At first glance, a mallard duckling raised by loons would seem to be in a pickle. When your parents dive and you do not, you spend many anxious moments waiting on the surface. Furthermore, when you instinctively prefer to spend time in the shallows, and your folks prefer open water, you must tolerate their habitat preference as best you can, while nervously peering under water a bit more than usual.
These minor sources of stress seem tolerable for the Long Lake loon-duckling. As it turns out, there are benefits to having two parents assiduously stuffing food into you instead of one parent merely leading you to foraging areas.
You see, when we first observed that a loon pair had adopted a duckling, we were unsure how the duckling might be getting food. We could see that the duckling was healthy and strong — that it continued to grow and thrive. How, we wondered, was a dabbling duck that evolved to pluck and consume small, squishy invertebrates from the shallows surviving with two parents determined to feed it long, rigid, scaly items captured from the deep?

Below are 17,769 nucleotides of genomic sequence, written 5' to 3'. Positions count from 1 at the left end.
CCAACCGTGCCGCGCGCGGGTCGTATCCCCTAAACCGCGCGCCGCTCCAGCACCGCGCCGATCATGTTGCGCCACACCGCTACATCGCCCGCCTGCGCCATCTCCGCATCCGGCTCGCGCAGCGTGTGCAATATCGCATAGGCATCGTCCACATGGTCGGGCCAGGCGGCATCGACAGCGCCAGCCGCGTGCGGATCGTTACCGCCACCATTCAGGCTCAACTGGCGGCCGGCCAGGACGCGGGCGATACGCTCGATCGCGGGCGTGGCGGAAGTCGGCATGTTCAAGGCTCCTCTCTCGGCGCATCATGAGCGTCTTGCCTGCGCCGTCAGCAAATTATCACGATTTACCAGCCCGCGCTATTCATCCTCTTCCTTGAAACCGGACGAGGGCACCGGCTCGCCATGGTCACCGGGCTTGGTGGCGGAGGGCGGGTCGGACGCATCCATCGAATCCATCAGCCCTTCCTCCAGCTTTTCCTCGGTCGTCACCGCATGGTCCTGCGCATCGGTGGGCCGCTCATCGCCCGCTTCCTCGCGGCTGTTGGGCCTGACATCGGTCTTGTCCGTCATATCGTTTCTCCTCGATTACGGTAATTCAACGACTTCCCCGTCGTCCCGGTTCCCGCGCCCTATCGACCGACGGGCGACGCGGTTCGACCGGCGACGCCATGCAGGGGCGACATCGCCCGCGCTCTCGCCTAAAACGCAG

As we can see from Elaina’s stunning photos, the duckling’s solution has been to accept the proffered scaly items — though only small ones that do not pose a swallowing hazard — and to supplement this steady vertebrate diet with bits of animal and plant material gathered on the fly. To look at the bird, this duel feeding mode provides a favorable balance. The adoptee has matured rapidly from a tiny fuzzball into a strapping individual fast approaching adult (duck) size.
While it is physically healthy, the duckling’s mental state is less clear. This bird is a living, breathing test of nature vs. nurture. If the duckling behaves as genes dictate, it will soon join others of its species in huge foraging groups that congregate on lakes at this time of year. But it is thoroughly imprinted on its loon parents, not on mallards. If it has lived too long as a loon chick, it might attempt to associate with that species. Even in this worst case scenario, all is not lost, I think. Full grown mallards, even those that evince inappropriate affection for loons, know that they must bolt when a loon comes stalking them.